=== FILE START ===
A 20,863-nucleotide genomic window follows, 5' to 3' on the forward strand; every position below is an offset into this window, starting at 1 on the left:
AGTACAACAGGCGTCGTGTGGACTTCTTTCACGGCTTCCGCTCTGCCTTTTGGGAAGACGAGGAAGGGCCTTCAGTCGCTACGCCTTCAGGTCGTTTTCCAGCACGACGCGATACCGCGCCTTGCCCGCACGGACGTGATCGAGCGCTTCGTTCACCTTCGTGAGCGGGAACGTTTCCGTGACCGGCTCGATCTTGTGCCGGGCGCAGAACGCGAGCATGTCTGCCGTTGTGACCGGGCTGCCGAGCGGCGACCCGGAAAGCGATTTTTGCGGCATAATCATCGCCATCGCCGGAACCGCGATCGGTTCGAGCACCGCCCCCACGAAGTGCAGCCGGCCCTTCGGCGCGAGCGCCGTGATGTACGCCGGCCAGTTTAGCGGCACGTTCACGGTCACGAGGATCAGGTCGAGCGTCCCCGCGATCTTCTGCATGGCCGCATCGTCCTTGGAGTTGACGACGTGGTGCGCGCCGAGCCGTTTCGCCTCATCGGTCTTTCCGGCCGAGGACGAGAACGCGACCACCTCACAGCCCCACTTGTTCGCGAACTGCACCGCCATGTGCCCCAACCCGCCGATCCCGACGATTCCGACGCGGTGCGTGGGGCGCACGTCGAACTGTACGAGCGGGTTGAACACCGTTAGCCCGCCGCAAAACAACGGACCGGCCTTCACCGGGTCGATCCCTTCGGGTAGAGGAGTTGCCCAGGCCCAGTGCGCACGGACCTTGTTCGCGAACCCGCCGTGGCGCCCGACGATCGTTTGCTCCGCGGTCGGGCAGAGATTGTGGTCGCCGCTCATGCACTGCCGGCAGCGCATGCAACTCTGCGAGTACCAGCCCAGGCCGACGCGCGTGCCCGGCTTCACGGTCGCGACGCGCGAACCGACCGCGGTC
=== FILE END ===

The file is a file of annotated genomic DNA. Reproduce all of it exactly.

A 20,863-nucleotide genomic window follows, 5' to 3' on the forward strand; every position below is an offset into this window, starting at 1 on the left:
AGTACAACAGGCGTCGTGTGGACTTCTTTCACGGCTTCCGCTCTGCCTTTTGGGAAGACGAGGAAGGGCCTTCAGTCGCTACGCCTTCAGGTCGTTTTCCAGCACGACGCGATACCGCGCCTTGCCCGCACGGACGTGATCGAGCGCTTCGTTCACCTTCGTGAGCGGGAACGTTTCCGTGACCGGCTCGATCTTGTGCCGGGCGCAGAACGCGAGCATGTCTGCCGTTGTGACCGGGCTGCCGAGCGGCGACCCGGAAAGCGATTTTTGCGGCATAATCATCGCCATCGCCGGAACCGCGATCGGTTCGAGCACCGCCCCCACGAAGTGCAGCCGGCCCTTCGGCGCGAGCGCCGTGATGTACGCCGGCCAGTTTAGCGGCACGTTCACGGTCACGAGGATCAGGTCGAGCGTCCCCGCGATCTTCTGCATGGCCGCATCGTCCTTGGAGTTGACGACGTGGTGCGCGCCGAGCCGTTTCGCCTCATCGGTCTTTCCGGCCGAGGACGAGAACGCGACCACCTCACAGCCCCACTTGTTCGCGAACTGCACCGCCATGTGCCCCAACCCGCCGATCCCGACGATTCCGACGCGGTGCGTGGGGCGCACGTCGAACTGTACGAGCGGGTTGAACACCGTTAGCCCGCCGCAAAACAACGGACCGGCCTTCACCGGGTCGATCCCTTCGGGTAGAGGAGTTGCCCAGGCCCAGTGCGCACGGACCTTGTTCGCGAACCCGCCGTGGCGCCCGACGATCGTTTGCTCCGCGGTCGGGCAGAGATTGTGGTCGCCGCTCATGCACTGCCGGCAGCGCATGCAACTCTGCGAGTACCAGCCCAGGCCGACGCGCGTGCCCGGCTTCACGGTCGCGACGCGCGAACCGACCGCGGTC